DNS as a Search Engine: A Quantitative Evaluation

DNS as a Search Engine: A Quantitative Evaluation. (June – July 2002)

In the course of the Internet’s growing popularity, many Internet users have come to use the domain name system (DNS) as a directory and search engine: When trying to reach the web site of a new or unknown company, users often request the web page at the address http://www.companyname.com, replacing “companyname” with a guess as to a site’s likely domain name. However, this DNS-based method is imperfect in that users may fail to correctly guess or remember a given company’s domain name, instead typically receiving errors or sites operated by other entities.

The research described in this article suggests that alternative search mechanisms, such as leading search engine Google, provide the content of interest with greater accuracy and reliability than does the DNS. This finding supports the claim offered by, among others, DNS software designer Paul Vixie, that DNS “is not a directory service and was never intended to be used as one.” This finding also quantifies Dan Gillmor‘s “Google effect” whereby Google replaces DNS as the preferred mechanism of locating content online.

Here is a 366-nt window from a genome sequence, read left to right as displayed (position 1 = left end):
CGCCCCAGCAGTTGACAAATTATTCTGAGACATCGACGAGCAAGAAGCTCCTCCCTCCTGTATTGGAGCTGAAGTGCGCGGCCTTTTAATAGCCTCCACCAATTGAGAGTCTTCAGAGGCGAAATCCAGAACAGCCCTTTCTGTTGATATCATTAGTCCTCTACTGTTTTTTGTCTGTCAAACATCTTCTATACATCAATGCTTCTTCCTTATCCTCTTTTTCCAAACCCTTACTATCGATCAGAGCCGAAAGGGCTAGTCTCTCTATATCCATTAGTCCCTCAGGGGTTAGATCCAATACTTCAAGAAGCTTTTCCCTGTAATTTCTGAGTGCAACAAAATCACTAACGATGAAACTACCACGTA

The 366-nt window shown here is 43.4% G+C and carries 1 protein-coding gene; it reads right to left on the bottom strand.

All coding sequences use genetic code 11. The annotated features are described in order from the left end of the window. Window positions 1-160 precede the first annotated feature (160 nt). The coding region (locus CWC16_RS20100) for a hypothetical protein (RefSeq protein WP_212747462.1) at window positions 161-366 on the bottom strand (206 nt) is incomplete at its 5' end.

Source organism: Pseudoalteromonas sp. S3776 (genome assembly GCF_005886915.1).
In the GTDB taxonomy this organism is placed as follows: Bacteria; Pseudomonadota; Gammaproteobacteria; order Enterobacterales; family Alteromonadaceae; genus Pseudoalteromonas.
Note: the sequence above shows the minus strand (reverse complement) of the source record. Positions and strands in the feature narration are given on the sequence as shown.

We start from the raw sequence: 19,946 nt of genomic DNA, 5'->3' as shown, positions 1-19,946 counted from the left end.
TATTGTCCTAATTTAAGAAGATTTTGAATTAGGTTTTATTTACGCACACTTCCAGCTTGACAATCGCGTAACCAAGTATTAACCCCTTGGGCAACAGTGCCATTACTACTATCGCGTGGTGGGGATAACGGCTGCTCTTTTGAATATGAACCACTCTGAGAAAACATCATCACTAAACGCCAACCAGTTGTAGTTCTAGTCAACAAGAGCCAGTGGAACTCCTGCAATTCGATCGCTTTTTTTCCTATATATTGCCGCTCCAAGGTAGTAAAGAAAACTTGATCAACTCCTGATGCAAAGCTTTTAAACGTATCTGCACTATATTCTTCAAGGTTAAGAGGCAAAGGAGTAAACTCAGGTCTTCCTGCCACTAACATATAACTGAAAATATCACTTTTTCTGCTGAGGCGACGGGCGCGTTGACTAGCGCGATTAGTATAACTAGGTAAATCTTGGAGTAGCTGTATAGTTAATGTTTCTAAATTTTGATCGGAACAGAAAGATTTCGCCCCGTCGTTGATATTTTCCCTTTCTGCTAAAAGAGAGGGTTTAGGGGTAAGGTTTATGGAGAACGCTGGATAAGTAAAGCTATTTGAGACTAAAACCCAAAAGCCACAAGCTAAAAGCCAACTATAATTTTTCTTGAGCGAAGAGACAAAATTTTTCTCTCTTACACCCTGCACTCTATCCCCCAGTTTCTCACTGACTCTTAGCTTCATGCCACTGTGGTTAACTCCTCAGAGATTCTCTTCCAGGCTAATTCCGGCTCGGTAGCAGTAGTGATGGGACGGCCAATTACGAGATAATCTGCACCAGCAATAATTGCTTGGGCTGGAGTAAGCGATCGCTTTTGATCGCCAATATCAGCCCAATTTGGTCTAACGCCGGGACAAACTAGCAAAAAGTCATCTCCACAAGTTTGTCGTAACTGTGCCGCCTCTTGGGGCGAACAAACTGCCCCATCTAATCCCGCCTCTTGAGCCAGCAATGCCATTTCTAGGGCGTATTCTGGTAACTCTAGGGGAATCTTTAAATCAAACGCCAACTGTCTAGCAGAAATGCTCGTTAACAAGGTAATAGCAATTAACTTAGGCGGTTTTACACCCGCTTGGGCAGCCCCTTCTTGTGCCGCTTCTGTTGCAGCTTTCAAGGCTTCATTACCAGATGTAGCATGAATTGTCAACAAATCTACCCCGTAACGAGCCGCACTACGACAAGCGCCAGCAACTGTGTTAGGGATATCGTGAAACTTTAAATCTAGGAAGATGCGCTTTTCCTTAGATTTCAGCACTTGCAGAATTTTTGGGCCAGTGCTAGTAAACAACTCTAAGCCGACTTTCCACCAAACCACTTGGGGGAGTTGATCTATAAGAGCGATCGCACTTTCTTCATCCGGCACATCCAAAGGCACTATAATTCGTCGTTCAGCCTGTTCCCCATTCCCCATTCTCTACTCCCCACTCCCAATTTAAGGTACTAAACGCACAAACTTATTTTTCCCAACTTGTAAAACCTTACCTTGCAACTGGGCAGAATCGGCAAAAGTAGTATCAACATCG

Research further suggests that, while DNS offers what some might consider relatively high accuracy when conducting searches for top brands, companies, and organizations, DNS is substantially less accurate in searches for smaller brands, companies, and organizations.